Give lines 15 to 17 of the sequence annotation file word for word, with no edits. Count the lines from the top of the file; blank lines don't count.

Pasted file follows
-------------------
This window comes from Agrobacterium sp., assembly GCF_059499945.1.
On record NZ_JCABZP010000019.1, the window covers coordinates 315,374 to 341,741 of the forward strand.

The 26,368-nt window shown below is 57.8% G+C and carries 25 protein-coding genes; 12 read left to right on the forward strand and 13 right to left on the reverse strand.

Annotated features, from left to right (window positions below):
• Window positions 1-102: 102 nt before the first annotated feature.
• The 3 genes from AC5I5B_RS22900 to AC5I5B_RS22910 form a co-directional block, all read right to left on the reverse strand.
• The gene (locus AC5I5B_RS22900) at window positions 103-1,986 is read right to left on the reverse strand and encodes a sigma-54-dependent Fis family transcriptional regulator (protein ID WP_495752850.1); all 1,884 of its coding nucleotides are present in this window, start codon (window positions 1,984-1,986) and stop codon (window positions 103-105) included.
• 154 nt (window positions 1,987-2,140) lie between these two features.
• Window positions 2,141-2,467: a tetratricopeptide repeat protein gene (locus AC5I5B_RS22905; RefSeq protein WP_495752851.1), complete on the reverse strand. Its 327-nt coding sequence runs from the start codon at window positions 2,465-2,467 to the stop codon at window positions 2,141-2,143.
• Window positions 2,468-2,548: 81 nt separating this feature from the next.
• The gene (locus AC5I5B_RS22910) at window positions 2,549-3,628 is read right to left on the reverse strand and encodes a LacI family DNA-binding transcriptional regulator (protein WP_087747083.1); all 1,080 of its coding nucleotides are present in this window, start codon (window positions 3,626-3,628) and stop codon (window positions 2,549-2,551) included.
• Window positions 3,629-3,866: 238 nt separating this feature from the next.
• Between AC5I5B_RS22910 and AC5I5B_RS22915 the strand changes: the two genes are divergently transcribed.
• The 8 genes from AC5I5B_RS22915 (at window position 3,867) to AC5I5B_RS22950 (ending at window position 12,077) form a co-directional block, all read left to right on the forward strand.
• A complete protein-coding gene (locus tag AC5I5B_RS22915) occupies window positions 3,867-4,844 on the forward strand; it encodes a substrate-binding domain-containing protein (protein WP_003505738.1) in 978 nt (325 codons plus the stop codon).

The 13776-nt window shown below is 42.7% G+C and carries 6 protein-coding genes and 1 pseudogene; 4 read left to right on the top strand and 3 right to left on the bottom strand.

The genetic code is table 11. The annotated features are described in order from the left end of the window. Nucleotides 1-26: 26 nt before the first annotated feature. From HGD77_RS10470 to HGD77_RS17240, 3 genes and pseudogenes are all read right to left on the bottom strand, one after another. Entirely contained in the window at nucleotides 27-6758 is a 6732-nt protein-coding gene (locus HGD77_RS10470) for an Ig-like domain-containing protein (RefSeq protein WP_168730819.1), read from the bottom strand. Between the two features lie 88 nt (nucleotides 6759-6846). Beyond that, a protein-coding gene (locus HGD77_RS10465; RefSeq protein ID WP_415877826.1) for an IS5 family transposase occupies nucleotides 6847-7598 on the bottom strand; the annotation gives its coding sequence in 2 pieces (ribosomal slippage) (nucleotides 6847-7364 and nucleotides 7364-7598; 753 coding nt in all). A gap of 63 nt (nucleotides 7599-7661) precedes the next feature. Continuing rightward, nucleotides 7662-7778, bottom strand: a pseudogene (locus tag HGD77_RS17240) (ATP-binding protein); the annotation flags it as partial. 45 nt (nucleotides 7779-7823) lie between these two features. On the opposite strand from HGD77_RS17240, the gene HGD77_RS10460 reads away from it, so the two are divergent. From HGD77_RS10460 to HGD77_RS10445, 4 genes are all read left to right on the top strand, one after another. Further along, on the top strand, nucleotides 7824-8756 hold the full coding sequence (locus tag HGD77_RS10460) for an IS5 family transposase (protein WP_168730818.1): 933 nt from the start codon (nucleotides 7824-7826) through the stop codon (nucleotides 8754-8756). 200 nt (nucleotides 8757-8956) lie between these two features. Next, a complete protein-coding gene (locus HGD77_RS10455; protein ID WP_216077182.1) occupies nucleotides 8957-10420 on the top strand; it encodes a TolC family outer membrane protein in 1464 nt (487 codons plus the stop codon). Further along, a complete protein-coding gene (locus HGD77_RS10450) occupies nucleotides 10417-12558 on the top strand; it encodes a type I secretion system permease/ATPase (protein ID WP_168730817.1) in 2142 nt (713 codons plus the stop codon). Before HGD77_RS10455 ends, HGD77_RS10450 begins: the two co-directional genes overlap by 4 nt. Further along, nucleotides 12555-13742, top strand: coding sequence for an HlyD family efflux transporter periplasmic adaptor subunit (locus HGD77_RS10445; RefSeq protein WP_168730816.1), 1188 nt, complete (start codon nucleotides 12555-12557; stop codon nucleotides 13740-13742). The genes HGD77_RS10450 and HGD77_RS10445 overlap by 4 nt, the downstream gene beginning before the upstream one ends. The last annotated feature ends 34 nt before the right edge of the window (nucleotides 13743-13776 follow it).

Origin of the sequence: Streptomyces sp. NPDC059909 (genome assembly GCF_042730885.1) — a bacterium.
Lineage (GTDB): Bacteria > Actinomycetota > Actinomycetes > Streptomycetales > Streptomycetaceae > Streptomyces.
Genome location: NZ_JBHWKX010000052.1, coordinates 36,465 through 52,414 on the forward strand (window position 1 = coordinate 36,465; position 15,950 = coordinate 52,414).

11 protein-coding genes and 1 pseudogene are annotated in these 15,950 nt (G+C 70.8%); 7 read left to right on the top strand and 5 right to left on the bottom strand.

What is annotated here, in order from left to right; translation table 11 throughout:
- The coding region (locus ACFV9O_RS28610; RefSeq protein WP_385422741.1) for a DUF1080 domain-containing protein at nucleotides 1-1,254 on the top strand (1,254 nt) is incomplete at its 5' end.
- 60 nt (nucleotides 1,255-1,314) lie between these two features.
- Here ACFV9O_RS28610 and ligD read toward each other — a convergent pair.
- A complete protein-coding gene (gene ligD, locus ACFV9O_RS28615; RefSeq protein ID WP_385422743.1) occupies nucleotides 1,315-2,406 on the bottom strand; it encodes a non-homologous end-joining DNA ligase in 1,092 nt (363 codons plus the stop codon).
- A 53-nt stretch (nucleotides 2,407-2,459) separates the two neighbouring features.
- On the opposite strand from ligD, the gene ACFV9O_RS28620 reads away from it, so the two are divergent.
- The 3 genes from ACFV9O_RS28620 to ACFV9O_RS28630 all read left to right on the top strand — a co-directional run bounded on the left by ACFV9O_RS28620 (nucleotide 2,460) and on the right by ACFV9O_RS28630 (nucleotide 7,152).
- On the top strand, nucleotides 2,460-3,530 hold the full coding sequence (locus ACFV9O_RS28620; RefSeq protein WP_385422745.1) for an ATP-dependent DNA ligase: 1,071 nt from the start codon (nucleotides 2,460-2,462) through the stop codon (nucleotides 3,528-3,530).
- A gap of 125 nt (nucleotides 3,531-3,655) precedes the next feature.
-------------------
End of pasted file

• A complete protein-coding gene (locus tag AC5I5B_RS22915) occupies window positions 3,867-4,844 on the forward strand; it encodes a substrate-binding domain-containing protein (protein WP_003505738.1) in 978 nt (325 codons plus the stop codon).

The 13776-nt window shown below is 42.7% G+C and carries 6 protein-coding genes and 1 pseudogene; 4 read left to right on the top strand and 3 right to left on the bottom strand.

The genetic code is table 11. The annotated features are described in order from the left end of the window. Nucleotides 1-26: 26 nt before the first annotated feature. From HGD77_RS10470 to HGD77_RS17240, 3 genes and pseudogenes are all read right to left on the bottom strand, one after another. Entirely contained in the window at nucleotides 27-6758 is a 6732-nt protein-coding gene (locus HGD77_RS10470) for an Ig-like domain-containing protein (RefSeq protein WP_168730819.1), read from the bottom strand. Between the two features lie 88 nt (nucleotides 6759-6846). Beyond that, a protein-coding gene (locus HGD77_RS10465; RefSeq protein ID WP_415877826.1) for an IS5 family transposase occupies nucleotides 6847-7598 on the bottom strand; the annotation gives its coding sequence in 2 pieces (ribosomal slippage) (nucleotides 6847-7364 and nucleotides 7364-7598; 753 coding nt in all). A gap of 63 nt (nucleotides 7599-7661) precedes the next feature. Continuing rightward, nucleotides 7662-7778, bottom strand: a pseudogene (locus tag HGD77_RS17240) (ATP-binding protein); the annotation flags it as partial. 45 nt (nucleotides 7779-7823) lie between these two features. On the opposite strand from HGD77_RS17240, the gene HGD77_RS10460 reads away from it, so the two are divergent. From HGD77_RS10460 to HGD77_RS10445, 4 genes are all read left to right on the top strand, one after another. Further along, on the top strand, nucleotides 7824-8756 hold the full coding sequence (locus tag HGD77_RS10460) for an IS5 family transposase (protein WP_168730818.1): 933 nt from the start codon (nucleotides 7824-7826) through the stop codon (nucleotides 8754-8756). 200 nt (nucleotides 8757-8956) lie between these two features. Next, a complete protein-coding gene (locus HGD77_RS10455; protein ID WP_216077182.1) occupies nucleotides 8957-10420 on the top strand; it encodes a TolC family outer membrane protein in 1464 nt (487 codons plus the stop codon). Further along, a complete protein-coding gene (locus HGD77_RS10450) occupies nucleotides 10417-12558 on the top strand; it encodes a type I secretion system permease/ATPase (protein ID WP_168730817.1) in 2142 nt (713 codons plus the stop codon). Before HGD77_RS10455 ends, HGD77_RS10450 begins: the two co-directional genes overlap by 4 nt. Further along, nucleotides 12555-13742, top strand: coding sequence for an HlyD family efflux transporter periplasmic adaptor subunit (locus HGD77_RS10445; RefSeq protein WP_168730816.1), 1188 nt, complete (start codon nucleotides 12555-12557; stop codon nucleotides 13740-13742). The genes HGD77_RS10450 and HGD77_RS10445 overlap by 4 nt, the downstream gene beginning before the upstream one ends. The last annotated feature ends 34 nt before the right edge of the window (nucleotides 13743-13776 follow it).